MATERIALS AND METHODS Two cases of RBC-associated TRALI from RBCs were observed over a 3-year period. Data were collected regarding the clinical aspects in the recipient, the components manufactured from the donation, the serologic findings in the donor, and the phenotype of the recipient. Class I HLA phenotyping was performed using a standard National Institutes of Health microlymphocytotoxicity (Centers for Disease Control and Prevention) assay. Class II HLA phenotyping was determined by polymerase chain reaction (sequence-specific primer) typing. HLA antibodies in donor plasma were tested using a solid-phase assay (Luminex, Gen-Probe Life Sciences, Bedford, MA). The study of residual plasma in stored RBCs was approved by the Institutional Review Board at Roger Williams Hospital (Providence, RI). RBCs were manufactured at the Rhode Island Blood Center from 550-mL whole blood donations using standard procedures and liquid stored in di(2-ethylhexyl)phthalate-polyvinyl chloride containers. All studies were performed on Day 42 (day of outdate). Each RBC unit was weighed, and the weight of the plastic container was tared. The volume of the unit was obtained by multiplying the tared weight in grams × 1.065 to derive the volume of the RBC suspension in milliliters. A sample was then taken from the container and the hema2426

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tocrit (Hct) measured using a cell counter (ABX Micro 60, Horiba, Irvine, CA). With the Hct and total volume, the volume of the RBCs and supernatant suspending fluid was obtained. A quantity of 110 mL was subtracted from the suspending fluid volume to obtain the volume of residual (carryover) plasma, as this is the fixed volume of AS used with a 500-mL whole blood collection. Data were entered into a software program and summarized as descriptive statistics. Statistical analysis was performed using independent t tests. A p value of less than 0.05 was considered significant.

RESULTS Two confirmed cases of RBC-associated TRALI were observed over this 3-year period during which 56,000 RBC units were transfused for an observed prevalence of 1:28,000 (95% confidence interval, 1:6500-1;197,000).

Case 1 Patient A 65-year-old female, group B, with adenocarcinoma of the lung metastatic to the brain was admitted complaining of weakness and fatigue. The hemoglobin (Hb) was 7.9 g/dL. She was transfused with 2 units of group B RBCs in AS-1. Shortly after completion of the second unit, she became acutely short of breath with erythema and hypotension. A chest X-ray showed bilateral pulmonary edema and O2 saturation was 67% on 3 L of O2. She was transferred to the intensive care unit but recovered the next day with pulse oximetry of 100% O2 saturation on room air. The posttransfusion Hb was 11.6 g/dL.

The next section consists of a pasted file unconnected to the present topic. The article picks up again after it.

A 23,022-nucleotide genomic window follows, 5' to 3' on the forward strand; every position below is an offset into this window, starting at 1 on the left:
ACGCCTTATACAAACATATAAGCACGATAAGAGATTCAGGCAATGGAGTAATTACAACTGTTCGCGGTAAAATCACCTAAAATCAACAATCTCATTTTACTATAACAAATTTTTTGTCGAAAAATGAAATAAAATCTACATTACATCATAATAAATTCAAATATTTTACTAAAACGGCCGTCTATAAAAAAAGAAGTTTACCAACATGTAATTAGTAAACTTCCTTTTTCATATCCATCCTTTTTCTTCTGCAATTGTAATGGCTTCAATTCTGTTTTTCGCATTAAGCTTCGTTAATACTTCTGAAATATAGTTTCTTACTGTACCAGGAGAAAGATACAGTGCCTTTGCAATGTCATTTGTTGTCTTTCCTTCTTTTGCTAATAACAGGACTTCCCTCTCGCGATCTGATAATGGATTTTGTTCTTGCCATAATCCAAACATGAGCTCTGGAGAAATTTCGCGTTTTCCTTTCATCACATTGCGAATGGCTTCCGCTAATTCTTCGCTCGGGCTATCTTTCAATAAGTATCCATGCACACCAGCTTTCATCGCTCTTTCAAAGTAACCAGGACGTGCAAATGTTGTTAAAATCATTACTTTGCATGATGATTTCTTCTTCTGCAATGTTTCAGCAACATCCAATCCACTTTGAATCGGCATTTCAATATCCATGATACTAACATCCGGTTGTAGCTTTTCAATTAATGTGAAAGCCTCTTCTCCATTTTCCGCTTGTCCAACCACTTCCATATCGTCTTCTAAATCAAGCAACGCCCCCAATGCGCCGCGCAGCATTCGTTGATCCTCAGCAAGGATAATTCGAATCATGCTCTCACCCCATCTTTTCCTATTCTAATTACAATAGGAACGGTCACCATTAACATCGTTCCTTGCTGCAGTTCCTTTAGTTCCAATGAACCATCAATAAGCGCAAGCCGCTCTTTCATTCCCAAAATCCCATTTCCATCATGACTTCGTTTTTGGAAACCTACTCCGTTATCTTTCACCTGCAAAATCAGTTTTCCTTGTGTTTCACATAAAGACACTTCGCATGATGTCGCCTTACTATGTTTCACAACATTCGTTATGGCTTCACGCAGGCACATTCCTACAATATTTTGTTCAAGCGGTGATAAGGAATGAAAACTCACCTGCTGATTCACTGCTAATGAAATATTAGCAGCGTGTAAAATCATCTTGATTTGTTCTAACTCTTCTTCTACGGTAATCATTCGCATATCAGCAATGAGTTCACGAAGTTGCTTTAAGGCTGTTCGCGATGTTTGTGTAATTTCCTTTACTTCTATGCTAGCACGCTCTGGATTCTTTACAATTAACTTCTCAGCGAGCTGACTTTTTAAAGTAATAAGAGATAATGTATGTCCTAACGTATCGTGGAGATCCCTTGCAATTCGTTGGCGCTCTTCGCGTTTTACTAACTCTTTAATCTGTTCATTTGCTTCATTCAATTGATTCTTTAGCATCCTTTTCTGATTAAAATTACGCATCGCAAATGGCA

Donor HLA antibody and patient HLA phenotype The donors of the 2 RBC units returned for testing. Both were negative for HLA Class I antibodies but one of the two donors was a female with a history of pregnancy who was positive for HLA Class II antibodies. The HLA Class II antibodies detected were as follows: DR4, DR1, and DR53. For the DR1 antibody, four of four DR1 beads present were positive, with a mean positive fluorescence channel (MFI) of 5750 (range, 4801-6858). For the DR4 antibody, four of four DR4 beads were positive; mean positive MFI was 4757 (range, 2974-5852). For the DR53, 10 of 10 DR53 beads were positive; mean positive MFI was 3992 (range, 7737053). The recipient phenotyped as HLA Class I A2, 28; B14,60; HLA Class II DRB1*01,04; DRB4*present; DQB1*03,05.

Products The implicated RBC product from the female donor was derived from a whole blood donation, collected into CPD, and filtered using a RZ200 leukoreduction whole blood filter. The donor Hct was 44 predonation and the volume collected was approximately 550 mL. This gives an


TABLE 1. Characterization of 45 RBC units in AS* Volumes Total volume (mL) RBC volume (mL) Hct Supernatant volume (mL) Residual plasma (mL) Minimum plasma (mL) Maximum plasma (mL)

AS-1 (n = 19) 340 ± 25 192 ± 23 56 ± 3 148 ± 8 38 ± 8 24 57

AS-3 (n = 26) 369 ± 32 193 ± 21 52 ± 2 176 ± 13 66 ± 13 29 98

p value

Residual plasma in red blood cells and transfusion-related acute lung injury.

Transfusion-related acute lung injury (TRALI) is the most common cause of death from blood transfusion and red blood cells (RBCs) now account for appr...